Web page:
The ALJ then proceeded to determine whether Mr. Silver's impairments functionally equal a listing. The ALJ first evaluated the “whole child” in making findings regarding functional equivalence. In doing so, the ALJ reviewed the testimony of Mr. Silver and his mother, and the child function report submitted by Mr. Silver's mother. (Tr. 466-67). The ALJ also conducted a review of Mr. Silver's medical and education records from the relevant time frame. (Tr. 467-68). The ALJ concluded that the information provided by Mr. Silver and his mother was “not entirely credible” and assigned it “limited weight, ” because the extent of the limitations was unsupported by medical evidence and appeared to be based primarily on subjective complaints. (Tr. 467).

         Finally, the ALJ assigned weight to the opinions of various educational and medical sources. The ALJ assigned “little weight” to a questionnaire completed by special education teachers who had taught Mr. Silver for just three months. (Tr. 468-69). The ALJ noted that those teachers had opined that Mr. Silver was “more focused whenever he has his medicine, ” and that the limitations they suggested seemed inconsistent with other evidence, including a consultative examination conducted the same month as their questionnaire was drafted. Id. The ALJ assigned “some weight” to a questionnaire completed in 2010 by a special education teacher who had been working with Mr. Silver for about nine months. (Tr. 469). That teacher opined that Mr. Silver could “generally understand instructions if thoroughly explained to him.” Id. The ALJ further assigned “great weight” to the opinions rendered by two non-examining State agency consultants, Drs. Sarno and Edmunds, who both made findings consistent with the ALJ's conclusions in the relevant domains of functioning. Id. Specifically, the ALJ concluded that Mr. Silver had (i) marked limitation in acquiring and using information; (ii) less than marked limitation in attending and completing tasks; (iii) less than marked limitation interacting and relating with others; (iv) no limitation in moving about and manipulating objects; (v) less than marked limitation in caring for himself; and (vi) no limitation in health and physical well-being. (Tr. 469-74). Because Mr. Silver did not have an impairment or combination of impairments resulting in either marked limitations in two domains or an extreme limitation in one domain, his impairments did not functionally equal the severity of any listed impairments.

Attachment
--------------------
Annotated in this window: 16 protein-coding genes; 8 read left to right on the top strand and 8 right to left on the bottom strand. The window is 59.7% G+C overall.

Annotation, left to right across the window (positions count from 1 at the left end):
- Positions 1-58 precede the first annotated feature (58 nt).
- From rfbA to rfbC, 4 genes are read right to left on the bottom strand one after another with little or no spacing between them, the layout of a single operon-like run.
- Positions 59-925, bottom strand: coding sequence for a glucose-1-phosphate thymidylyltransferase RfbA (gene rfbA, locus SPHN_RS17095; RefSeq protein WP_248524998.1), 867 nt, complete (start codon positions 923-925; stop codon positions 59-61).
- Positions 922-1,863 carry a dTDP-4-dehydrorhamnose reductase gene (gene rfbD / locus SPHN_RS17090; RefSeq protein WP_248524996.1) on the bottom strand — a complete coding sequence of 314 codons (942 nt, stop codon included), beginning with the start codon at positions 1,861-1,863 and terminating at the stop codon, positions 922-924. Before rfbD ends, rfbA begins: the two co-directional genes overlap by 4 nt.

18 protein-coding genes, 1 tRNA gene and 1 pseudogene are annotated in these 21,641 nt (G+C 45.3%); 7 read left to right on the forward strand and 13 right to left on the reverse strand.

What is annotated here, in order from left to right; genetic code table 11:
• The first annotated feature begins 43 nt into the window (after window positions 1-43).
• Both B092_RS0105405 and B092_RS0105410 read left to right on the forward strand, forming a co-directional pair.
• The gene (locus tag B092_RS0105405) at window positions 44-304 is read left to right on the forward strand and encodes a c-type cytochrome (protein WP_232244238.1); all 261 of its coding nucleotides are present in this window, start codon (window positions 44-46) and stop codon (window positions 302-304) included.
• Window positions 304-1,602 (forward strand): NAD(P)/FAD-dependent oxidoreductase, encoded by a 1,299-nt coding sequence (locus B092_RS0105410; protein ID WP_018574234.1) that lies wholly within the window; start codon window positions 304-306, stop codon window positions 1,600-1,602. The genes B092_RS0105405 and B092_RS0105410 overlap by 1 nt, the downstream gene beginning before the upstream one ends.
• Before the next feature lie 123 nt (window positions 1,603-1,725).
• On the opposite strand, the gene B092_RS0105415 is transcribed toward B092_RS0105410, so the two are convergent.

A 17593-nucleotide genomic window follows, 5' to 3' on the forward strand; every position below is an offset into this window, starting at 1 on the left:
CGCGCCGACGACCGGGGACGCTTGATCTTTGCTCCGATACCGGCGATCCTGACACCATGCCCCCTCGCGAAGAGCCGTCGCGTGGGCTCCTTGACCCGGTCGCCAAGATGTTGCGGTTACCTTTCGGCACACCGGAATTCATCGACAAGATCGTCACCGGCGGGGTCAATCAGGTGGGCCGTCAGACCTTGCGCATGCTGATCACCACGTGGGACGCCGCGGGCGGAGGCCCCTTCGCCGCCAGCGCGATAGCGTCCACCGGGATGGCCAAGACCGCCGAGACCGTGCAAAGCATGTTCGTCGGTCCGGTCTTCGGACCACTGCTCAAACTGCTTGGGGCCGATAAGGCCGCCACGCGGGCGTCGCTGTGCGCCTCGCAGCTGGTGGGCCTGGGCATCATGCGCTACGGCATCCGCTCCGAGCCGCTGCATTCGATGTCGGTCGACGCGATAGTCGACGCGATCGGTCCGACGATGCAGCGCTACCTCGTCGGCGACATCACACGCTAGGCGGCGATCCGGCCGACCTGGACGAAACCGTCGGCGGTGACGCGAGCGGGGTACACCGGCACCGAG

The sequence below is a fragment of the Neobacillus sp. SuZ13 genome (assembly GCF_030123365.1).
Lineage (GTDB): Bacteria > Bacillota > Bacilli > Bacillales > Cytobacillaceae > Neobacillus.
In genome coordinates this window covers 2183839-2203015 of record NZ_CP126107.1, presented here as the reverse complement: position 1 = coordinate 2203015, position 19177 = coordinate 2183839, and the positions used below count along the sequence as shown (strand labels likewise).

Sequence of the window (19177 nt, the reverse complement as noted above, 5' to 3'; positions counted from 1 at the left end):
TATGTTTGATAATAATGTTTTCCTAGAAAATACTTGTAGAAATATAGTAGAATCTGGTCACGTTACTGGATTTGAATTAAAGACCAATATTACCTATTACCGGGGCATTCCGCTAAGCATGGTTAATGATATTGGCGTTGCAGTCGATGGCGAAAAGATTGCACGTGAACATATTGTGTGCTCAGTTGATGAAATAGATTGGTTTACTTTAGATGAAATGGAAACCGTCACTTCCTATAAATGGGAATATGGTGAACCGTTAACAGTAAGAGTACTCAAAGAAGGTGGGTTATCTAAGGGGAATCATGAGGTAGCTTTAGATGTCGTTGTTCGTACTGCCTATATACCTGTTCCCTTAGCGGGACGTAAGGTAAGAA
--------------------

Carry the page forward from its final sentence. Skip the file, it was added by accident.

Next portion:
Mr. Silver asserts that the ALJ erred in various ways in assessing his eligibility for Children's SSI. First, he argues that this Court is entitled to review the Commissioner's 2007 termination of his Children's SSI benefits, and that principles of res judicata mandate an award of Children's SSI benefits. Second, he contends that the ALJ improperly deemed several of his diagnoses to be non-severe. Third, he argues that the evidence supports a determination that he met or equaled the requirements of Listing 112.05. I disagree.